Introduced predators catch the public’s eye when they devastate native species. The Burmese python in South Florida, for example, has caused greater than a 90 percent decline in prey species such as raccoons and opossums (Dorcas et al. 2012), and the brown tree snake has eliminated 15 of 16 native bird species on Guam (Lockwood et al. 2007). In North America, one of the most damaging invasives is the common carp, introduced as a sport fish in 1887. Carp uproot vegetation, releasing great amounts of sediment (Sorensen and Bergstedt 2011), which transforms clear lakes and wetlands into turbid messes, devastating native fishes and thousands of acres of waterfowl habitat.
More often it is plants that change entire habitats. The toxic “killer alga” Caulerpa taxifolia and its congener C. racemosa have transformed more than 15,000 hectares of seagrass meadows off the coasts of Spain, France, Italy, Croatia, and Tunisia into sterile monocultures, devastating local fisheries (Meinesz 2001, Klein and Verlaque 2008). Likewise, in Florida, forests of Brazilian pepper and Australian paperbark trees have replaced some 200,000 hectares of native sawgrass and muhly grass prairies (Schmitz et al. 1997).
Some introduced species appear to benefit conservation by providing habitat or food for rare species (Schlaepfer et al. 2011). However, what looks benign can often turn out to be harmful. In Spain, for example, the Louisiana red swamp crayfish was lauded for enhancing populations of kites and other predatory birds (Tablado et al. 2010), yet roosts of these birds have now killed hundreds of ancient oaks (García et al. 2011).
Native species occasionally cause problems, but this happens far less frequently. In the United States, an introduced plant species is 40 times more likely to become problematic than a native species, and the few natives that do become harmful are almost always associated with some human activity, such as overgrazing or fire suppression (Simberloff et al. 2012). To paraphrase Aldo Leopold, eons of evolution adapt native species to their environment, while newly introduced species lacking this coevolutionary history are likely to disrupt the ecosystem (Leopold 1942).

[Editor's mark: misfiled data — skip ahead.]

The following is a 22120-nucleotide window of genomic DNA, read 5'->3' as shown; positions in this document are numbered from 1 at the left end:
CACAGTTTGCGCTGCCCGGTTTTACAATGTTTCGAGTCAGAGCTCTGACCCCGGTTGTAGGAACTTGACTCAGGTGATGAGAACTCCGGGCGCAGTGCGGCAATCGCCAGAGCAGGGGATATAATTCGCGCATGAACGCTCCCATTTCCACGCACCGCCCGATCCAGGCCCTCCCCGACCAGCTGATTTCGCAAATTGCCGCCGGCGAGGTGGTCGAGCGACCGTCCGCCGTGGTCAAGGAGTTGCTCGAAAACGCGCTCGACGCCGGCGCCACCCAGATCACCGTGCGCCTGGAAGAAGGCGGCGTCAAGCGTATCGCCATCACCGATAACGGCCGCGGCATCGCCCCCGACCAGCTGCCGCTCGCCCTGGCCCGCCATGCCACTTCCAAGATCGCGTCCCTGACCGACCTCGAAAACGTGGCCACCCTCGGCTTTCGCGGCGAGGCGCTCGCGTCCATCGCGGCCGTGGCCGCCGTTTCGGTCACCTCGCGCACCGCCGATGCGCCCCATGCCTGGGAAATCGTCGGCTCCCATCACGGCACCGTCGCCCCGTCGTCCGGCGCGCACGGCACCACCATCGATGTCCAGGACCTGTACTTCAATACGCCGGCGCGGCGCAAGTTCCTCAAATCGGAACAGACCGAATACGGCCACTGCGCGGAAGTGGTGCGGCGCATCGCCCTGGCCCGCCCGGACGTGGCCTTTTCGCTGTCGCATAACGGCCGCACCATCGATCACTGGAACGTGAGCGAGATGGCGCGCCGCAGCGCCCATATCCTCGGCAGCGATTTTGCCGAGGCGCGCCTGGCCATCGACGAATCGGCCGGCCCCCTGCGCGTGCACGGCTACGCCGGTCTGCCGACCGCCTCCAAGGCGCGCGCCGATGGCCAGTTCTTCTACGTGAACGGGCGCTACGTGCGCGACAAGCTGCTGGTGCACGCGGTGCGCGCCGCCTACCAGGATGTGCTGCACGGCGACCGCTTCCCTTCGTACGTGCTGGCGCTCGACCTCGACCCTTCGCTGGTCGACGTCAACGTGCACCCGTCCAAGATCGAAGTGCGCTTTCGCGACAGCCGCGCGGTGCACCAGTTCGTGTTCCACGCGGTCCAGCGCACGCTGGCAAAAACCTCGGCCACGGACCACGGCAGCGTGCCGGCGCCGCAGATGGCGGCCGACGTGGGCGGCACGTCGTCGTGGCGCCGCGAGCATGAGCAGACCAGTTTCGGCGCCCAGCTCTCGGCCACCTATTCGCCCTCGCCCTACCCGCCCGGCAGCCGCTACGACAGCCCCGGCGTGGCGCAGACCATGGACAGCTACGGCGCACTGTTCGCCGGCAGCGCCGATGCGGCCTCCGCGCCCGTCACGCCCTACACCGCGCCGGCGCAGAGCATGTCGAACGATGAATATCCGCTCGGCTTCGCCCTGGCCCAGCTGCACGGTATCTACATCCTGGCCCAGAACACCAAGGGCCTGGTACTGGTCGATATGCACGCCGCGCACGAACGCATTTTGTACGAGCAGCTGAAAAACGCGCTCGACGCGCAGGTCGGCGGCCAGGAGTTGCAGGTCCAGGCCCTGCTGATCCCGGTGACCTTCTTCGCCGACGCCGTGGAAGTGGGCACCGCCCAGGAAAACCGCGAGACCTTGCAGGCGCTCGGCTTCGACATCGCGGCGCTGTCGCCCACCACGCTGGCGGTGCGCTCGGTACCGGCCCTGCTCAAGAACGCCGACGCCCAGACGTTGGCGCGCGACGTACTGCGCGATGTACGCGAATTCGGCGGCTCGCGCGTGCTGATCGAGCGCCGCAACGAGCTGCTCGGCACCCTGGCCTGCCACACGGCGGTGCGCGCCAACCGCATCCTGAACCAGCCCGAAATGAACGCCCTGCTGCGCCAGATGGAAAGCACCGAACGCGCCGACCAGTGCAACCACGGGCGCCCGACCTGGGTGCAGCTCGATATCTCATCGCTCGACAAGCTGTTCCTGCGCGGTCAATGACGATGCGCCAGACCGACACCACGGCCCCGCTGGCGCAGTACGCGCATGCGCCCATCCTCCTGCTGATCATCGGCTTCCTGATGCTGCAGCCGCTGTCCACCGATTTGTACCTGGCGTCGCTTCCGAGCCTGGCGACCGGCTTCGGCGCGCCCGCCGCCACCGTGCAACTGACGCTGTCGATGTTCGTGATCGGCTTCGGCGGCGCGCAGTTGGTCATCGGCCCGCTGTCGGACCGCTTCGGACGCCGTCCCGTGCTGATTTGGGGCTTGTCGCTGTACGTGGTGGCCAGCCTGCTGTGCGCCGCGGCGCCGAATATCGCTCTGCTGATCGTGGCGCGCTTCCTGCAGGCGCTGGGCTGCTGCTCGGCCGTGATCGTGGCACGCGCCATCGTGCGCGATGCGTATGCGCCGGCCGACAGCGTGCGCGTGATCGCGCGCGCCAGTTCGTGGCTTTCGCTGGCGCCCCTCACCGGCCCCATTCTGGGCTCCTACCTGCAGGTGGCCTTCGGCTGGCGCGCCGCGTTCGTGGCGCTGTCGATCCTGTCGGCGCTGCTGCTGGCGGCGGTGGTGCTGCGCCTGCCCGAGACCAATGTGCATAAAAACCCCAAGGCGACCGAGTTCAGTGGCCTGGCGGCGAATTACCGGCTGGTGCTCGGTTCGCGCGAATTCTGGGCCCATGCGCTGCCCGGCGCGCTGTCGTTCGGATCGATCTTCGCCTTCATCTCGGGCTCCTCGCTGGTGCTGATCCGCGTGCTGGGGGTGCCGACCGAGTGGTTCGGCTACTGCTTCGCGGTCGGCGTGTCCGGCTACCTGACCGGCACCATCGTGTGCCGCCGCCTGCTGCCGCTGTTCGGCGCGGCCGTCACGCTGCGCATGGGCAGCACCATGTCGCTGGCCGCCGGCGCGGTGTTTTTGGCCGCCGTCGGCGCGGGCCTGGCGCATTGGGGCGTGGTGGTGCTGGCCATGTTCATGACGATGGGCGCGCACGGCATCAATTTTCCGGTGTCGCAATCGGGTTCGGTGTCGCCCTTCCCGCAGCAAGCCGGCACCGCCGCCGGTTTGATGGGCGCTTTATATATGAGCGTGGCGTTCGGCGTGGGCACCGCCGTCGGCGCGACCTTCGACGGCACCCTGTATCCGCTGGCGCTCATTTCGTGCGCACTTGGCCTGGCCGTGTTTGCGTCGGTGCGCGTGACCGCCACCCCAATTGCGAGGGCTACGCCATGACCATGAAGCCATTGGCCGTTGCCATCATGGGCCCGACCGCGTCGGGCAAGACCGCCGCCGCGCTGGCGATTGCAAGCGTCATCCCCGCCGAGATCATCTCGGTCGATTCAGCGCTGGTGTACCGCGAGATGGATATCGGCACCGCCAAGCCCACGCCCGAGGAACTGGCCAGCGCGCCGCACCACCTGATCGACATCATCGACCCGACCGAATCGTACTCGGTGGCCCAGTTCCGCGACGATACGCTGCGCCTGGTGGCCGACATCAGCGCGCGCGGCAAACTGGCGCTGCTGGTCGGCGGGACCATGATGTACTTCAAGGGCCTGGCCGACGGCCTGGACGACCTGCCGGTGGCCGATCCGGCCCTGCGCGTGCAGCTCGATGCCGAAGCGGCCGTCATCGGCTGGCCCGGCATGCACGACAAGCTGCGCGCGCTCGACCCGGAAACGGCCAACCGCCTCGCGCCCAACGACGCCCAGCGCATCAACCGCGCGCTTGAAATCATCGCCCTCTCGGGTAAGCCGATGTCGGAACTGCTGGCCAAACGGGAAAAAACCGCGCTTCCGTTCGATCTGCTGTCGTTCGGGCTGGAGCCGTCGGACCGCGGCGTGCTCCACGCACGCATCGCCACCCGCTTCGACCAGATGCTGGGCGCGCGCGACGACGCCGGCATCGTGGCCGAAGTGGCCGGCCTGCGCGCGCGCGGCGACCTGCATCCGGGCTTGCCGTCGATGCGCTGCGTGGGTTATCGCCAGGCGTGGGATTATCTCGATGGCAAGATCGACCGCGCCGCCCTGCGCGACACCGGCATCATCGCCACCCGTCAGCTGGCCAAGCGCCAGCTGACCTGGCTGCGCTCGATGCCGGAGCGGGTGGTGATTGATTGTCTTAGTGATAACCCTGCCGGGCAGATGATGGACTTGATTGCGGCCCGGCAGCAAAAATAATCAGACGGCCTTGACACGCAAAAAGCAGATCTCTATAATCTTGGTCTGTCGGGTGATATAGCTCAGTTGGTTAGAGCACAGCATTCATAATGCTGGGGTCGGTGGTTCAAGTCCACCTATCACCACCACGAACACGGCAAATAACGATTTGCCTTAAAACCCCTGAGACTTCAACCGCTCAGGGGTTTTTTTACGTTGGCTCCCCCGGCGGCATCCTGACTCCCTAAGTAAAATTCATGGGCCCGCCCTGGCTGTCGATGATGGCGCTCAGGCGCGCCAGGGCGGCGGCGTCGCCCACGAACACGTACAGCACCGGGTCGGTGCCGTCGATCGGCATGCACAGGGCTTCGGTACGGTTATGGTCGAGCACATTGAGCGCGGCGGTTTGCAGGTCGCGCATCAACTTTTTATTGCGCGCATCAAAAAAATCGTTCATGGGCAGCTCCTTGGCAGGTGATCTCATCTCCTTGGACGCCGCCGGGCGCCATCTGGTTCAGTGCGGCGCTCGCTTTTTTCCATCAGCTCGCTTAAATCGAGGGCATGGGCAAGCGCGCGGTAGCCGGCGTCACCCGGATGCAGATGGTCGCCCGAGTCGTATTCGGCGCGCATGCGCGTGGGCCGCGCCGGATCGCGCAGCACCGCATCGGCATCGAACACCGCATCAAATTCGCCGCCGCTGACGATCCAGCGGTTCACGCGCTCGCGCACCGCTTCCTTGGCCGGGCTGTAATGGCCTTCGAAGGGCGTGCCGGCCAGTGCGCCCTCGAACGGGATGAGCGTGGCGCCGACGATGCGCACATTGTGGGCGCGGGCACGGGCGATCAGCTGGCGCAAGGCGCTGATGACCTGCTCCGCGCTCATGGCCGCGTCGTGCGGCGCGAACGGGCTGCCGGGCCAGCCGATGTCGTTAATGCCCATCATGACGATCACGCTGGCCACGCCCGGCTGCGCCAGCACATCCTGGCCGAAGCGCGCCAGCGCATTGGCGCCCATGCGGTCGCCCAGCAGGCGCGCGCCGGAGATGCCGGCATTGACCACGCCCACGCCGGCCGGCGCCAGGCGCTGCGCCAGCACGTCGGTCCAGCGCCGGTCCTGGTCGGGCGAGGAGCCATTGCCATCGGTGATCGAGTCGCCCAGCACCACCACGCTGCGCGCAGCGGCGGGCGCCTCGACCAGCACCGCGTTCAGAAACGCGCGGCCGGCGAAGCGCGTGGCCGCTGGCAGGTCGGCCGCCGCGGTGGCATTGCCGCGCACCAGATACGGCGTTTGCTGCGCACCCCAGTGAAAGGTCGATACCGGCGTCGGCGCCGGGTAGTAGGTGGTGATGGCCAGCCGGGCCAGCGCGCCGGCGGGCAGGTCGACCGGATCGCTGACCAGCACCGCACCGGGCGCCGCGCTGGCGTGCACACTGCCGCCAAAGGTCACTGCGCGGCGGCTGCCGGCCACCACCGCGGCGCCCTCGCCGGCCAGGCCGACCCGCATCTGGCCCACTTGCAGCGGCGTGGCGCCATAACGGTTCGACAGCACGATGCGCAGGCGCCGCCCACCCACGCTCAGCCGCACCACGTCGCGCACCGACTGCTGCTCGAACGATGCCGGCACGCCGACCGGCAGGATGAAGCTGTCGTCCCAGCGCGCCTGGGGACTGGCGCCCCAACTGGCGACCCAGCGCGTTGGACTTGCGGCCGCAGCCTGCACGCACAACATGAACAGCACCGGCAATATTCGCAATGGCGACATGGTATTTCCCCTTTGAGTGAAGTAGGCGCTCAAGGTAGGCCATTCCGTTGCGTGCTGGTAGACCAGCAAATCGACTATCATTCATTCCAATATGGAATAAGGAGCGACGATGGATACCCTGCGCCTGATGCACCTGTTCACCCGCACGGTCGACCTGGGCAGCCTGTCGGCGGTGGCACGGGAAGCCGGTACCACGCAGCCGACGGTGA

Troubling Time Bombs
The long presence of an apparently innocuous introduced species gives no assurance that it is risk free. Many non-native populations remain small and restricted for decades or longer before exploding across the landscape with devastating impact (Crooks 2005). Introduced plants in Europe, for example, take 150 to 400 years to reach a stable geographical limit (Williamson et al. 2009, Gassó et al. 2010). Such time lags can generate an “invasion debt,” a burden of damage that introduced species may cause far into the future (Essl et al. 2011).
In addition, some formerly innocuous non-natives become invasive because of subtle environmental changes (e.g., in climate or hydrology), or upon introduction of another species that facilitates the invader’s spread — the phenomenon of invasional meltdown (Simberloff 2006). In South Florida, for example, the long-harmless Chinese banyan (Ficus microcarpa) became invasive after introduction of its host-specific pollinating wasp (Parapristina verticillata) (Kauffman et al. 1991). Recent molecular genetic research shows that several invaders, such as common reed and reed canarygrass, were innocuous for long periods, only to become highly damaging upon subsequent introduction of new genotypes (Saltonstall 2002, Lavergne and Molofsky 2007).
Biologists who study non-native invasions have also detected many ecosystem-wide impacts that are subtle and gradual but nonetheless harmful. For example, some invasive plants increase concentrations of nitrogen (Yelenik et al. 2004) or phosphorus (Turner et al. 2008) in soils, impacting belowground species such as microorganisms and small invertebrates (Loo 2009), and fostering invasion by other introduced species previously restricted by nutrient-poor soil (Vitousek 1986).
In sum, any new introduction warrants concern. Proposals for deliberate introductions should be intensely scrutinized, and strong action should be taken to stem newly detected invasions. Success is certainly possible. Dramatic new technologies are leading the way, such as pheromones to control carp (Fine and Sorensen 2008) and microbeads to manage zebra mussels (Aldridge et al. 2006). There is every reason to expect more successes if we continue to take the threat seriously. The precautionary principle mandates no less.
Daniel Simberloff is the Gore Hunger Professor of Environmental Science, Ecology, and Evolutionary Biology at the University of Tennessee in Knoxville.